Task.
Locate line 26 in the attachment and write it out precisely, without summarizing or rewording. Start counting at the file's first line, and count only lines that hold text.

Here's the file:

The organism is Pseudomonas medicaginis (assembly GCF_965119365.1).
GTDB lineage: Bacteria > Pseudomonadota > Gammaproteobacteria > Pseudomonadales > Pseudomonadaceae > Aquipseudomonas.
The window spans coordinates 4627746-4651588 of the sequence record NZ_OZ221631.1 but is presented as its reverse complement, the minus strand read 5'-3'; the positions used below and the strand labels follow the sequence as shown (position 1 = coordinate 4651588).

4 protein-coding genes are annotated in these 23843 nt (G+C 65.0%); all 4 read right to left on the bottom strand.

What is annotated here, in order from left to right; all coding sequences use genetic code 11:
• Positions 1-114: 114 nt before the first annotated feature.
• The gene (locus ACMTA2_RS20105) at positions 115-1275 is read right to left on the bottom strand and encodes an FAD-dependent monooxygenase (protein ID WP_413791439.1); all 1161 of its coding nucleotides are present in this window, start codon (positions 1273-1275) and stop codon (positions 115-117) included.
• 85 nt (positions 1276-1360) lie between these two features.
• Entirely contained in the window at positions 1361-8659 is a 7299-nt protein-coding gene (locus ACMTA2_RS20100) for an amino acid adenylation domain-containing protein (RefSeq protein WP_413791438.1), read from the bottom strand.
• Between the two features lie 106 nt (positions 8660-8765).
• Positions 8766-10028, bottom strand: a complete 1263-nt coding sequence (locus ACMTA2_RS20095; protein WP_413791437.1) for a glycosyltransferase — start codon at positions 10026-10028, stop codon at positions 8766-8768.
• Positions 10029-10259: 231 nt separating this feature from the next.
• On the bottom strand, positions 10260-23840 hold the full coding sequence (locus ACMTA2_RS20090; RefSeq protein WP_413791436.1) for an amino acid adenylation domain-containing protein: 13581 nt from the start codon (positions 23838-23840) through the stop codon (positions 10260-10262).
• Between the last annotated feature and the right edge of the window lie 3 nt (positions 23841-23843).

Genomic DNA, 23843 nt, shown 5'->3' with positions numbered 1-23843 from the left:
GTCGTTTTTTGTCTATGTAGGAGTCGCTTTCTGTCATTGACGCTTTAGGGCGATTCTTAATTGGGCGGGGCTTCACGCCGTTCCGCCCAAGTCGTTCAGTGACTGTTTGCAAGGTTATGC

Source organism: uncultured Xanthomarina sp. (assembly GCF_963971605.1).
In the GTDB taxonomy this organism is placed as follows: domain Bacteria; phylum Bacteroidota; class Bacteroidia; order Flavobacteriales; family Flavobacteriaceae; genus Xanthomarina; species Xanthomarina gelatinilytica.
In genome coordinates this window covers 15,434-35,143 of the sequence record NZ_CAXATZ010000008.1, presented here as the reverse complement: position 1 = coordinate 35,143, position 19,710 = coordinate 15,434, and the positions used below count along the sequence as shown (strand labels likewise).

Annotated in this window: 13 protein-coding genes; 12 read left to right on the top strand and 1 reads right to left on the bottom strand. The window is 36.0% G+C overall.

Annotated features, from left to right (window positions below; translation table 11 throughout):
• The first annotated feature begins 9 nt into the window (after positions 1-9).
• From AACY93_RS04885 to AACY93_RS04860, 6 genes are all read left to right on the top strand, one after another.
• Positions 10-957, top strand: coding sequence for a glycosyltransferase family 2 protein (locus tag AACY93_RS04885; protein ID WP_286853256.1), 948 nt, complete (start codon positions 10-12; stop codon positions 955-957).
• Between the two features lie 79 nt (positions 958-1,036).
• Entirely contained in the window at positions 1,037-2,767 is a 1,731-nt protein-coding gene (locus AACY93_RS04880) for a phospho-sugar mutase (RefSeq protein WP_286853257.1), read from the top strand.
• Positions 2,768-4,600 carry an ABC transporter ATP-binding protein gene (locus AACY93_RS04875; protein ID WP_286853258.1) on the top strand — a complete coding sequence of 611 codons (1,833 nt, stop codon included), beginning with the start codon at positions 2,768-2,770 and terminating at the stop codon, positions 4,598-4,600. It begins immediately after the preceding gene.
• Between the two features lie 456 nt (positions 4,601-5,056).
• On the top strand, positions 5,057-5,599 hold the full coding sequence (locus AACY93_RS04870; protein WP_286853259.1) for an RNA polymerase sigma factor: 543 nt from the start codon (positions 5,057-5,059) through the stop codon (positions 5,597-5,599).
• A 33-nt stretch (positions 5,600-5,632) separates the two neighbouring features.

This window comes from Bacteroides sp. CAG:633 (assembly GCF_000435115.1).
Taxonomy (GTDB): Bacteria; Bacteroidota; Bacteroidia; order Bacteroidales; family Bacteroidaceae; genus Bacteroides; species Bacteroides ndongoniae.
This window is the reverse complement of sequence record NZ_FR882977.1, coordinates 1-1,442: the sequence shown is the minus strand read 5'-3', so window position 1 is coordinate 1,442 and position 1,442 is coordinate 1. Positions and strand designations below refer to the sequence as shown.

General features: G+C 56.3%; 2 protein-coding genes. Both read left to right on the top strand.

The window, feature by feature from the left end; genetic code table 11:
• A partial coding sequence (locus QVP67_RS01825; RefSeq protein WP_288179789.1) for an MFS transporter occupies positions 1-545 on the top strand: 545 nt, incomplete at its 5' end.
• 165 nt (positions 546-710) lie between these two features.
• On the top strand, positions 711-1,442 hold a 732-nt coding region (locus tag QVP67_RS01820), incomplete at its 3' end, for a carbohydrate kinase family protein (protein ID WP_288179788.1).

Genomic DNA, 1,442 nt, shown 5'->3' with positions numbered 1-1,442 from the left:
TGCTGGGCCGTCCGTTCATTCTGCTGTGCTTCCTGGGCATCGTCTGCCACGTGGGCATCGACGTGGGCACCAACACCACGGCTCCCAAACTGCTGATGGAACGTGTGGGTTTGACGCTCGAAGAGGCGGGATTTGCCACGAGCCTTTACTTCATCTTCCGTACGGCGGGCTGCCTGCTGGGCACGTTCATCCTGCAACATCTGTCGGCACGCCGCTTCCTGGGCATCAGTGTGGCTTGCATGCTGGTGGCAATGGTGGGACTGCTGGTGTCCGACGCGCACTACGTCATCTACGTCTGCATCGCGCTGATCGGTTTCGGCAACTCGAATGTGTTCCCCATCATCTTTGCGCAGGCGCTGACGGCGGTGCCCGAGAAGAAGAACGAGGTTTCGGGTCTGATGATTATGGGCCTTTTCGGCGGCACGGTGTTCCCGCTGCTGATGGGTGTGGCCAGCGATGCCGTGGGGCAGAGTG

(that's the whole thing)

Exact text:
• Entirely contained in the window at positions 1,037-2,767 is a 1,731-nt protein-coding gene (locus AACY93_RS04880) for a phospho-sugar mutase (RefSeq protein WP_286853257.1), read from the top strand.